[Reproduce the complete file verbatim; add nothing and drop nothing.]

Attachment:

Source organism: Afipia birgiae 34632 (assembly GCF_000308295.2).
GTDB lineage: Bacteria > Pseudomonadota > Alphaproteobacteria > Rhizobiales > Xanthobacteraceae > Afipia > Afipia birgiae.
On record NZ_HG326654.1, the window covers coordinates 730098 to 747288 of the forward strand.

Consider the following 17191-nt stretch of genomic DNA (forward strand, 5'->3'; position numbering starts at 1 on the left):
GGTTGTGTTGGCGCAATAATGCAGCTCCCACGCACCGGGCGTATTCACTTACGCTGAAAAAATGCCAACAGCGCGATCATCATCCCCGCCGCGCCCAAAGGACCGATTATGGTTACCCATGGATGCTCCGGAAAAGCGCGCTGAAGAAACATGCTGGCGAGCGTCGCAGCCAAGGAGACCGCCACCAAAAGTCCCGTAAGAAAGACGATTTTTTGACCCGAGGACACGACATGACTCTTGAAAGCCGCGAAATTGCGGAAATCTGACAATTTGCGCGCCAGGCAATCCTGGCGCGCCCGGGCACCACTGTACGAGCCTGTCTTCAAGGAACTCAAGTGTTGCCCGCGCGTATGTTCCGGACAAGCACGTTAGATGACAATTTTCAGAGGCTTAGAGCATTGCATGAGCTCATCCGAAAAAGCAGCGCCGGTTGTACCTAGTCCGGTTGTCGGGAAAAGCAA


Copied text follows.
Source organism: Afipia birgiae 34632 (assembly GCF_000308295.2).
GTDB lineage: Bacteria > Pseudomonadota > Alphaproteobacteria > Rhizobiales > Xanthobacteraceae > Afipia > Afipia birgiae.
On record NZ_HG326654.1, the window covers coordinates 730098 to 747288 of the forward strand.

Consider the following 17191-nt stretch of genomic DNA (forward strand, 5'->3'; position numbering starts at 1 on the left):
GGTTGTGTTGGCGCAATAATGCAGCTCCCACGCACCGGGCGTATTCACTTACGCTGAAAAAATGCCAACAGCGCGATCATCATCCCCGCCGCGCCCAAAGGACCGATTATGGTTACCCATGGATGCTCCGGAAAAGCGCGCTGAAGAAACATGCTGGCGAGCGTCGCAGCCAAGGAGACCGCCACCAAAAGTCCCGTAAGAAAGACGATTTTTTGACCCGAGGACACGACATGACTCTTGAAAGCCGCGAAATTGCGGAAATCTGACAATTTGCGCGCCAGGCAATCCTGGCGCGCCCGGGCACCACTGTACGAGCCTGTCTTCAAGGAACTCAAGTGTTGCCCGCGCGTATGTTCCGGACAAGCACGTTAGATGACAATTTTCAGAGGCTTAGAGCATTGCATGAGCTCATCCGAAAAAGCAGCGCCGGTTGTACCTAGTCCGGTTGTCGGGAAAAGCAA